Stretchable film may lead to smartphone-sized cancer detectors

por Lauren Dubinsky, Senior Reporter | January 14, 2016
Rad Oncology Population Health
Chemical engineers at the University of Michigan have created a thin, stretchable film that — by coiling light waves like a Slinky — may lead to the development of a smartphone-sized cancer detector for rapidly analyzing blood samples.

"More frequent monitoring could enable doctors to catch cancer recurrence earlier, to more effectively monitor the effectiveness of medications and to give patients better peace of mind. This new film may help make that happen," Nicholas Kotov, the Joseph B. and Florence V. Cejka professor of engineering, said in a statement.

The film works by producing circulatory, polarized light, which may provide early insight into when cancer recurs. Unlike linear polarization, which is common (it's in sunglasses, for one thing), circular polarization is rare in nature and cannot be seen with the naked eye. It coils light into a 3-D helix shape — instead of a linear wave — that can spin clockwise and counterclockwise.

Since the film technology is still being developed, a large and expensive machine is required to produce the light. But the researchers believe that the film may be a simpler and less costly approach to generating polarization.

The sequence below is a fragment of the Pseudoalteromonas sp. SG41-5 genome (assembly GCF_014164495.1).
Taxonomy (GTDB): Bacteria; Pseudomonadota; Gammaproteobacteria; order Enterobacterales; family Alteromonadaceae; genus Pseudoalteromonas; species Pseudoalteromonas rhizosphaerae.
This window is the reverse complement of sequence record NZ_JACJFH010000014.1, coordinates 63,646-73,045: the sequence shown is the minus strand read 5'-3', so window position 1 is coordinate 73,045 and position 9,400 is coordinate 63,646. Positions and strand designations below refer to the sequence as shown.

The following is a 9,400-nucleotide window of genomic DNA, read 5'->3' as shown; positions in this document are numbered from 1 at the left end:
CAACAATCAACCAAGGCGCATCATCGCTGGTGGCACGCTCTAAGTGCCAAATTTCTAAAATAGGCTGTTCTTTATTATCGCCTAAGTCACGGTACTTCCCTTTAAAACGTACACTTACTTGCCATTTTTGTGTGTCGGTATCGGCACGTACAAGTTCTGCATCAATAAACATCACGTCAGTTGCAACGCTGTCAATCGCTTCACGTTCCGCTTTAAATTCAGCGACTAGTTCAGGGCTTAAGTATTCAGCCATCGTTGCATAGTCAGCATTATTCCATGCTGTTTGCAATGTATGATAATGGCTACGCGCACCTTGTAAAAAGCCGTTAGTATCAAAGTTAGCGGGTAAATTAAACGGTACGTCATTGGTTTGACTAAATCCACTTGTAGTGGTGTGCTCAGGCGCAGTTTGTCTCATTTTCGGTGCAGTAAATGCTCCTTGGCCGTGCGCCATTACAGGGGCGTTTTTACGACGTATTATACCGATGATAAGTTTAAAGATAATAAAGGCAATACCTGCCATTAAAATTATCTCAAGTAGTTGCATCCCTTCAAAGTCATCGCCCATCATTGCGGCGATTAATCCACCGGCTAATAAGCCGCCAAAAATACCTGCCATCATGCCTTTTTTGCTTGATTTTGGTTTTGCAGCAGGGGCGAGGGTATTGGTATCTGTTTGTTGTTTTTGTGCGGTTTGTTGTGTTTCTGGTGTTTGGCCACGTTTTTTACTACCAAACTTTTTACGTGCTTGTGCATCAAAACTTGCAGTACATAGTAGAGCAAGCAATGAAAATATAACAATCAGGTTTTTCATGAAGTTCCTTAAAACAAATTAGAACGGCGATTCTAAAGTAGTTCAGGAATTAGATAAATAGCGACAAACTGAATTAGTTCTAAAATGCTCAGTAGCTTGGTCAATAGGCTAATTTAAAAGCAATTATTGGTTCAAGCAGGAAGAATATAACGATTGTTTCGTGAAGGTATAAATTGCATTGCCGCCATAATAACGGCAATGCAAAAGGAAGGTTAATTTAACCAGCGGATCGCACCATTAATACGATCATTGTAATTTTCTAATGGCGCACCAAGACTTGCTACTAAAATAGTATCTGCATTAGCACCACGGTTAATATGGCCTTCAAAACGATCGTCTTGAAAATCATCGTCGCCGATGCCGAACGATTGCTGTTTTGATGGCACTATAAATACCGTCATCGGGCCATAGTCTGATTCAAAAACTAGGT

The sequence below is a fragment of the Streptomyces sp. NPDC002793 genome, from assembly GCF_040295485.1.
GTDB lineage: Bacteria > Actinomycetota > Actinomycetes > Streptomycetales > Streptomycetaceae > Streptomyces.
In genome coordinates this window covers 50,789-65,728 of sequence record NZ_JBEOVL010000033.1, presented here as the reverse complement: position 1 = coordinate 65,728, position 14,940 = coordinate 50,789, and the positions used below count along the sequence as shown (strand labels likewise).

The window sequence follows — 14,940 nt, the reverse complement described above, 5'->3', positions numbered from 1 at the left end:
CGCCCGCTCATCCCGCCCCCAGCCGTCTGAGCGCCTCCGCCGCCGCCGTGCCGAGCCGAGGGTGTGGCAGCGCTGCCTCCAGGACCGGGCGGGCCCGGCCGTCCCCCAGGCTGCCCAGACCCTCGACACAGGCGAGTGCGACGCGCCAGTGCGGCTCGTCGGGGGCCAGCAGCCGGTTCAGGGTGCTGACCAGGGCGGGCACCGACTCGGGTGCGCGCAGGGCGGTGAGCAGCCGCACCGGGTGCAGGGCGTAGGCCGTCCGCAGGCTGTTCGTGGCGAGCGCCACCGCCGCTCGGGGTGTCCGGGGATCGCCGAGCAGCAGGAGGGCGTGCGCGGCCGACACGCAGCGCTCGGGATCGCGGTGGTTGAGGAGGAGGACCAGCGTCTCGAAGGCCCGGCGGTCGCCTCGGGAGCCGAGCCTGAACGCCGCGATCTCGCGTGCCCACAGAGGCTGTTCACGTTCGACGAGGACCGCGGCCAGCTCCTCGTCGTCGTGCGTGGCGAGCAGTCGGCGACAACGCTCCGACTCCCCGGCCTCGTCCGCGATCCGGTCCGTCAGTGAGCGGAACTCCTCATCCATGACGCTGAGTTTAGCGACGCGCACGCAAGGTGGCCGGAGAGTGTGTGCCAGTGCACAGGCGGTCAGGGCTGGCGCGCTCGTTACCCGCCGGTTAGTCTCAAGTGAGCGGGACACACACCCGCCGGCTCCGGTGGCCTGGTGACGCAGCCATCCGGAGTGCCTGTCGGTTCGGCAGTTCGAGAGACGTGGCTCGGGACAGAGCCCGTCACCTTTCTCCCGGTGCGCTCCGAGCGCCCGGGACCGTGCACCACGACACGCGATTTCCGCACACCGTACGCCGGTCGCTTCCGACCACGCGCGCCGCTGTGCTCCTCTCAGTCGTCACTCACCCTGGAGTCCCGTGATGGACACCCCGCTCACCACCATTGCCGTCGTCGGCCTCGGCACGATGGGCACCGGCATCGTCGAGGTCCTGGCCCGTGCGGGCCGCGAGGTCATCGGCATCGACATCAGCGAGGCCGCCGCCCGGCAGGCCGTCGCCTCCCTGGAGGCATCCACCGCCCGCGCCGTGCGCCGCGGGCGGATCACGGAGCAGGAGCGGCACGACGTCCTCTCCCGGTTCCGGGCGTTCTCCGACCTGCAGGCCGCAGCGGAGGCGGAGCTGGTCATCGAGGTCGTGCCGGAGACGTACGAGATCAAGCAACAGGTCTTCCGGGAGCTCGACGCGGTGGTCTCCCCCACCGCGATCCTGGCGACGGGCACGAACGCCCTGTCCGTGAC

The circulatory polarized light can be used to identify biomarkers from the earliest stages of cancer recurrence in a blood sample. Synthetic biological particles are coated with a reflective layer that responds to circulatory polarized light and binds to the sample's biomarkers.

The researchers, who published their findings online in Nature Materials, believe the film could ultimately lead to a smartphone-size device for blood analysis and cancer detection.

While a commercial product won't be available any time soon, the researchers see potential beyond cancer detection. They believe circularly polarized light could be used for data transmission and for bending light around objects and making them partially invisible.

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